Shortly before finishing his PhD, Tbone was asked to front a tribute band called The Stran?ers ( Yes, with the question mark!) playing the British-invasion blues of the Rolling Stones, Kinks, The Who and The Animals. They worked together for 2 years, playing everything from corporate gigs to pubs, the St. Patricks Day Street Party (one of the biggest in Honolulu), opened for The Fleshtones at the Andrews Ampitheatre, and the Rolling Stones IMAX film…
They recorded and performed at the Honolulu Blues Festival in 1992 and their cover of Cadillac Walk got airplay in the islands and around the US mainland, including New York. “ That record still pops up, I once found it on a jukebox in the middle of Belgium! We were doing pretty well, until our guitarist Rick Smith got a great job as a roadie with the Honolulu Symphony, so we formed Tbone Kelly and Tattoo Bleu, and played under that name until I moved to Ireland.”
The BoneAlone Band
After moving to Dublin in 1997, Kelly was gigging all over town as a solo act within a week. He later fronted Louis Lee Blues for a year, then the Travelling South Blues Band, while continuing the solo gigs around Dublin, and by now on the European continent. He has twice performed at the Wexford Hooves n Grooves festival, in the town he once won the Wexford Opera Festival’s Singing Pubs contest. ( “I won a Guiness singing pubs contest the first week I was in Ireland, couldn’t have been prouder…I still have the pewter cup!”)
He has busked at the Inter-Celt World Celtic Music Festival in Brittany, sold a stack of demo cd’s, and made the local papers and evening news there. He has since played in Berlin, Paris, Amsterdam, Brussels and around the south of France. In 2000 he produced an esoterica and poetry cd over original improvised blues and jazz tracks entitled DRUIDBONE; Cast an Irish Circle, and in 2005 released Tbone Kelly, No Expectations; a collection of various styles, featuring Rolling Stones and Tbone’s original blues covers.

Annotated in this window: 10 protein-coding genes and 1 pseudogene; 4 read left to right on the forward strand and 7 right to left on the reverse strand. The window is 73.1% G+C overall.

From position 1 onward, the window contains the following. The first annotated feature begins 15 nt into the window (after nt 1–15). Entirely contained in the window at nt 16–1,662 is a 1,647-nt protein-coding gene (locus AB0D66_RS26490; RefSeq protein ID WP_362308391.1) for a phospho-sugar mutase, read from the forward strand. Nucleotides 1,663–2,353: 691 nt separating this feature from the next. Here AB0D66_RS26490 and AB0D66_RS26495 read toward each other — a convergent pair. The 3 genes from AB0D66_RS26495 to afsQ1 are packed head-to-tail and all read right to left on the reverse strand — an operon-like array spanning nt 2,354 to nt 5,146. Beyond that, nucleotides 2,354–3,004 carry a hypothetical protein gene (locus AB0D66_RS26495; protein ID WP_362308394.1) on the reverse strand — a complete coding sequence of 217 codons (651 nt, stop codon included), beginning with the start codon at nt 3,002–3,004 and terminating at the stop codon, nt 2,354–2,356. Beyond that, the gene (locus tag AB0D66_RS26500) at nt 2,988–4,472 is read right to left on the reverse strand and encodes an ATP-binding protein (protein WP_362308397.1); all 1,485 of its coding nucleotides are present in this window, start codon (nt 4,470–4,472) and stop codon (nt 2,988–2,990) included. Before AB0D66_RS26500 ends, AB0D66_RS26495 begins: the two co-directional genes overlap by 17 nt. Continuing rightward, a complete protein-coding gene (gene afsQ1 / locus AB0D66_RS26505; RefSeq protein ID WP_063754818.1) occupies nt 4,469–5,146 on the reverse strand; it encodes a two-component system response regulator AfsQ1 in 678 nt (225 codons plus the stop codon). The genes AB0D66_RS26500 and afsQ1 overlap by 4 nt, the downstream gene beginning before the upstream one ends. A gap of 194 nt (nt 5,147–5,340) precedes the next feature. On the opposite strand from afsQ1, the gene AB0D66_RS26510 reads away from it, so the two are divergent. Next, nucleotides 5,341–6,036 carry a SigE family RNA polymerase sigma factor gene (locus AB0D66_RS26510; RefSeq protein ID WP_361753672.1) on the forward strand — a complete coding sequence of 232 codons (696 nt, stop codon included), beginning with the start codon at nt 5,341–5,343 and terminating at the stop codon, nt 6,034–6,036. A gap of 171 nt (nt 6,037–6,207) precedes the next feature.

In 2013, Dr. Kelly closed his Dublin psychology practice and headed for the South of France in his 1957 Paris taxi, where he tours and plays full-time as the one man band The Bone Alone Orchestra (l’Homme Orchestre), covering all of his personal musical history around the European continent…
The BoneAlone Orchestra is the One Man Band project of Tbone Kelly. It features a mix of guitars and musical styles, harmonica, a variety of percussion and other surprises. The music ranges from primitive hard core slide guitar blues, to jazzy/bluesy interpretations, country and urban inspirations, original music and general psycho-Americana.
Influences include early jazz, blues, country and rock standards, Muddy Waters, Seasick Steve, Bob Log III, Southern Culture on the Skids, Rev. Horton Heat, Rolling Stones, Loudon Wainwright III, Joe Cocker, Janis Joplin, and Leon Redbone. The vibe can be adjusted from a mellow dinner background, to a wilder rowdier bar room brawl. The act has been comfortably customized to fit everything from restaurants, casinos and weddings, to bike shows, cars shows, rock bars and music/art festivals; on the main stage or as an opening act.
The BoneAlone Orchestra (BAO) c’est un nouveau one-man-band (l’homme orchestre) projet de Tbone Kelly de Chicago, USA, le vétéran de 15ans pour la scene des Blues de Dublin mais aussi en Europe (en France, Belge, Allemagne) occasion de festivals de musique et des artes. La combinaison de tambours, divers style de guitare, de l’harmonica, les harmonies vocales sont utilisées dans des interprétations originales de classiques blues, jazz, rock et country. Influencé par Seasick Steve, Bob Log III, Southern Cullture on the Skids (S.C.O.T.S.), et des années de travail avec des groupes bien connus (et d’autres moins bien connus), “Le BAO” joue des chansons pour tout le monde sous la denomination de Unpure Psycho-Americana!